Adam Kotsko. 2020. Agamben’s Philosophical
Trajectory. Edinburgh: Edinburgh University Press.
Agamben, Kotsko, Potentiality, Museification, Homo
Sacer, COVID-19
A Thousand Agambens to Replace the One We Have
Tim Christiaens
Review of
Krisis 42 (1): 134-139.
This work is licensed under a Creative Commons
Attribution 4.0 License International License (CC
BY 4.0). © 2022 The author(s).
Whoever has read a Giorgio Agamben chapter or essay has probably wondered about
one of his peculiar stylistic habits: he often writes disconnected paragraphs on widely
diverging topics. On a single page, he mixes a philological remark about Aristotle, criti-
cisms of Hobbes, and Benjaminian musings about divine violence. Nonetheless, readers
are always struck by the intuition that these disparate paragraphs evoke a unied argu-
ment. They never doubt that these statements have a single clear message, however dis-
connected their topics. Agamben freely associates across the history of Western thought,
yet every statement forms a microcosm bearing the signature of the entire chapter.
Readers themselves are consequently tasked with reconstructing the underlying idea
that animates these diverse remarks. They take on the role of psychoanalysts decoding
the sentences as symptoms of an implicit apparatus pulling the strings from behind a
curtain of words. This temptation to decipher an arc-text behind Agamben’s explicit
discourse has convinced many interpreters to look for a single philosophical problematic
not only in Agamben’s essays or chapters, but also in his overall philosophical oeuvre.
Leland De La Durantaye, for instance, argues that Agamben’s philosophical trajectory is
one singular sustained meditation on potentiality (De La Durantaye 2009). He argues
that Agamben journeys through metaphysics, political philosophy, and linguistics to
ultimately come to terms with what it means for a human subject to have the potential
to do something and to have that potential taken away from them when they are
reduced to the status of bare life. Sergei Prozorov, on the other hand, reads Agamben’s
itinerary as a persistent attempt to escape sovereign politics (Prozorov 2014). In this
reading, even books on arcane topics in animal biology or theology serve to reect
upon the political opportunities to escape the power of the State. Agamben himself
has encouraged such readings by often presenting his oeuvre as if it were motivated by
a single purpose. In the epilogue of The Use of Bodies, for instance, he writes that he
wanted to “call into question the place and the very originary structure of politics, in
order to bring to light the arcanum imperii”(Agamben 2015, 263). After all, one does not
write a multiple-book project spanning 20 years and 9 books if one does not believe to
be engaged in a single philosophical inquiry.
Such readings have become troublesome during the last few years due to the
Corona Pandemic. Agamben has become notorious for his criticisms of governmental
policies like lockdowns, vaccination requirements, and social distancing.1 There are
clear similarities between Agamben’s opposition to these policies and his critique of
modern biopolitics in books like Homo Sacer, so one cannot simply dismiss Agamben’s
controversial political interventions as somehow unrelated to his overall philosophy.
There is no way of distinguishing clearly between Agamben the philosopher and
Agamben the person in this debate. It is thus tempting to re-read Agamben’s entire
oeuvre as a preguration of his political missteps today. If Agamben’s critique of modern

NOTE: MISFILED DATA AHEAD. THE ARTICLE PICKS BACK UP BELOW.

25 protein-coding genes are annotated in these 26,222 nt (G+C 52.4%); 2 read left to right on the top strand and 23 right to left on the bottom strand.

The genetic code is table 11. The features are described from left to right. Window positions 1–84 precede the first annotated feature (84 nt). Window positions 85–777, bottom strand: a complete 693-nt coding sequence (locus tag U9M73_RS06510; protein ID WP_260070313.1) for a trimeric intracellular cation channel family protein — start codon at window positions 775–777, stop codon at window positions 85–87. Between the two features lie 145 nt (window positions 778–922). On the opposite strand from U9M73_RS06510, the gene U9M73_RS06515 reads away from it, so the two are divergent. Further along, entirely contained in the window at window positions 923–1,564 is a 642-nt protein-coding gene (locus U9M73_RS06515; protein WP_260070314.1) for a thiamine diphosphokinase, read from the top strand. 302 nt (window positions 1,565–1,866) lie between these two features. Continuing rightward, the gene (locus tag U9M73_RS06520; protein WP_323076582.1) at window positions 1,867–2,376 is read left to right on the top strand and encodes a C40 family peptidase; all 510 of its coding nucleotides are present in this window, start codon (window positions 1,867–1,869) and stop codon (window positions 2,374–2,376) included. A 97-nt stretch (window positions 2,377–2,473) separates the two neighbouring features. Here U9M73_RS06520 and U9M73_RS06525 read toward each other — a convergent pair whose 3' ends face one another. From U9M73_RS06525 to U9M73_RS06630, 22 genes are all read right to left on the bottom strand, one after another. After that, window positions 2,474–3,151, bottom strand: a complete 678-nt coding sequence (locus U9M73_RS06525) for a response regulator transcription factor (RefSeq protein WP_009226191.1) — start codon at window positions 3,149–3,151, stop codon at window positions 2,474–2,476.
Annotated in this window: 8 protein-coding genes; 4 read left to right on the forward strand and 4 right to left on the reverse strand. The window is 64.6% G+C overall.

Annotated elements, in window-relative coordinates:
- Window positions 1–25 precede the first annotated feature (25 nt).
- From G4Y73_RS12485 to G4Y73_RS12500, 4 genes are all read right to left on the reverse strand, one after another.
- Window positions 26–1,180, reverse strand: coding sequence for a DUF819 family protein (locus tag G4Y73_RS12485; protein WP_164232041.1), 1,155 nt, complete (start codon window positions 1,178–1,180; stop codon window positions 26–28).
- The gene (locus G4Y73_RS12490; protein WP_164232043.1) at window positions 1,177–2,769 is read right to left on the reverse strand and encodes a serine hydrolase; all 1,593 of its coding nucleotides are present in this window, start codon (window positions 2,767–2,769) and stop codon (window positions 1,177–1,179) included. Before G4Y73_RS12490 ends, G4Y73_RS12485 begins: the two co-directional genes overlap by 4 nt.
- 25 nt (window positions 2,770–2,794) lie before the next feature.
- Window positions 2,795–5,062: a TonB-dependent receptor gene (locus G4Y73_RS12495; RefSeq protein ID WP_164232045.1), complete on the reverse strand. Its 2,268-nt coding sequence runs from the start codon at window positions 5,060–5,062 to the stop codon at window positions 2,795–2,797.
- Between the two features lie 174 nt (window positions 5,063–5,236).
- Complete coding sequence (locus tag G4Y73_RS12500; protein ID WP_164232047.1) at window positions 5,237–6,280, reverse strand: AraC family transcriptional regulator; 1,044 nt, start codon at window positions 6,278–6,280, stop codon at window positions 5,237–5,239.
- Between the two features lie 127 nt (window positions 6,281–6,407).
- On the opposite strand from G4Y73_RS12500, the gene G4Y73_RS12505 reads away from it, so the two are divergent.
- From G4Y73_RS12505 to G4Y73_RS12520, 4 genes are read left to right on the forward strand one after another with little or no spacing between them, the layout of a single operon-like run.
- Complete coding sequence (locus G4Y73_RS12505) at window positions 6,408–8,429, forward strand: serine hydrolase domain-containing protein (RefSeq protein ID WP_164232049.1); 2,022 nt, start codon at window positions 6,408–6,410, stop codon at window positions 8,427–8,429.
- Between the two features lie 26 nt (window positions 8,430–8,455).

biopolitics leads to wrongheaded opinions today was Agamben’s approach then not
absurd all along? The pandemic subsequently becomes the new arché-text for the inter-
pretation of Agamben’s philosophical development (cf. Bratton 2021). The downside of
A Thousand Agambens to Replace the One We Have
Tim Christiaens
this approach is that other, more interesting potential readings of Agamben’s oeuvre are
marginalized in favour of one master narrative.
Adam Kotsko’s Agamben’s Philosophical Trajectory, however, takes aim at this
monolithic interpretive strategy. He even chooses not to mention the Coronavirus
Pandemic to avoid such kind of distractions. The aforementioned reading strategy
ignores the multifarious shifts and turns in Agamben’s philosophical career and even
in the “Homo Sacer”-project itself. Agamben frequently changed his mind about the
ordering of the books in the overall project, often rephrased earlier arguments to t
newer concerns, and he even added chapters to Stasis and The Use of Bodies at the
very end, when the project was published separately in an omnibus edition. These are
not signs of a man who, with the publication of Homo Sacer in 1995, knew exactly
how the project would end in 2014. Nor is it very likely that Agamben would have
already developed his entire philosophy from the start of his career, as some claim. Many
concepts vanish or are rearticulated over the course of a career that spans more than 50
years. Whoever reads about Aristotle’s distinction between potentiality and act in The
Man without Content, Agamben’s rst book, will not recognize the “ocial” Agambenian
interpretation from almost 30 years later. Concepts central to his thought at some point,
like “Voice”, “whatever being”, or “testimony”, simply disappear in later books.
Kotsko chooses a dierent approach to writing an overview of Agamben’s
oeuvre. His concern does not rest on the discernment of a single philosophical
apparatus animating all of Agamben’s individual writings. Other interpreters tend to
reduce Agamben’s books to steps in a uniform argument about a single problematic,
like potentiality, anti-sovereign politics, or pandemic biopolitics. But, if this were truly
possible, then why would Agamben ever have written more than one book? If all his
texts amount to the same argument anyway, it seems that Agamben could have spared
himself the trouble of publishing almost 40 books. Kotsko, on the contrary, has read all
books in chronological order and simply reports his ndings without striving toward
a unied message. Aided by personal conversations with Agamben, he carefully tracks
the multiple thought processes, the promising hypotheses, and creative conclusions, but
also the mistakes, hesitations, and inconsistencies across Agamben’s texts to highlight
the discontinuities. Kotsko’s meticulous reading dismantles all hope of nding a single
arché-text in Agamben. He rather divides Agamben’s philosophical trajectory roughly